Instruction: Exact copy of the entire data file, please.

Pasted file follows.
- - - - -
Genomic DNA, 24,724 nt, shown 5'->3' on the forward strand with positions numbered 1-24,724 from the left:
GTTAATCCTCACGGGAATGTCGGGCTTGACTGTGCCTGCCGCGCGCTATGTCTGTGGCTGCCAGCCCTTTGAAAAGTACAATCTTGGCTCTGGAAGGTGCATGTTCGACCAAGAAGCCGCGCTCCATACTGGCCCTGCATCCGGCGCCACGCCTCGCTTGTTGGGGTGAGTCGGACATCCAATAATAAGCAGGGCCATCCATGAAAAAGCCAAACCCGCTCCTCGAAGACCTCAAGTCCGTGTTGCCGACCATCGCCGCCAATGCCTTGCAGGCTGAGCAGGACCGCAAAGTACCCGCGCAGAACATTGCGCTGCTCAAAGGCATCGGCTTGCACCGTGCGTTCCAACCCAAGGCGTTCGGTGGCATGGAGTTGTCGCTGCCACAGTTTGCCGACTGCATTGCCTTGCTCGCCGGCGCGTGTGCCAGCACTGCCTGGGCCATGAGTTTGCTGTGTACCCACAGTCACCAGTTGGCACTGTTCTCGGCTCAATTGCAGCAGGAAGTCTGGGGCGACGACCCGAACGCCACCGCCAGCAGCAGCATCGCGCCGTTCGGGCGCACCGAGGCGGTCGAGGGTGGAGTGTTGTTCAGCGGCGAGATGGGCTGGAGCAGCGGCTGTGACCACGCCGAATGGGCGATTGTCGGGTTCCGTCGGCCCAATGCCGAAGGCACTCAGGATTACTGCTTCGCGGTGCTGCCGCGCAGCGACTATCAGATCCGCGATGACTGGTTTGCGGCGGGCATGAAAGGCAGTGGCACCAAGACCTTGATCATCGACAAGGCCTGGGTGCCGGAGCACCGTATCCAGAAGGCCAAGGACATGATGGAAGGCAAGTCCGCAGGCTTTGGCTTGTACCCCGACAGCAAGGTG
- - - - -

Genomic DNA, 24,724 nt, shown 5'->3' on the forward strand with positions numbered 1-24,724 from the left:
GTTAATCCTCACGGGAATGTCGGGCTTGACTGTGCCTGCCGCGCGCTATGTCTGTGGCTGCCAGCCCTTTGAAAAGTACAATCTTGGCTCTGGAAGGTGCATGTTCGACCAAGAAGCCGCGCTCCATACTGGCCCTGCATCCGGCGCCACGCCTCGCTTGTTGGGGTGAGTCGGACATCCAATAATAAGCAGGGCCATCCATGAAAAAGCCAAACCCGCTCCTCGAAGACCTCAAGTCCGTGTTGCCGACCATCGCCGCCAATGCCTTGCAGGCTGAGCAGGACCGCAAAGTACCCGCGCAGAACATTGCGCTGCTCAAAGGCATCGGCTTGCACCGTGCGTTCCAACCCAAGGCGTTCGGTGGCATGGAGTTGTCGCTGCCACAGTTTGCCGACTGCATTGCCTTGCTCGCCGGCGCGTGTGCCAGCACTGCCTGGGCCATGAGTTTGCTGTGTACCCACAGTCACCAGTTGGCACTGTTCTCGGCTCAATTGCAGCAGGAAGTCTGGGGCGACGACCCGAACGCCACCGCCAGCAGCAGCATCGCGCCGTTCGGGCGCACCGAGGCGGTCGAGGGTGGAGTGTTGTTCAGCGGCGAGATGGGCTGGAGCAGCGGCTGTGACCACGCCGAATGGGCGATTGTCGGGTTCCGTCGGCCCAATGCCGAAGGCACTCAGGATTACTGCTTCGCGGTGCTGCCGCGCAGCGACTATCAGATCCGCGATGACTGGTTTGCGGCGGGCATGAAAGGCAGTGGCACCAAGACCTTGATCATCGACAAGGCCTGGGTGCCGGAGCACCGTATCCAGAAGGCCAAGGACATGATGGAAGGCAAGTCCGCAGGCTTTGGCTTGTACCCCGACAGCAAGGTG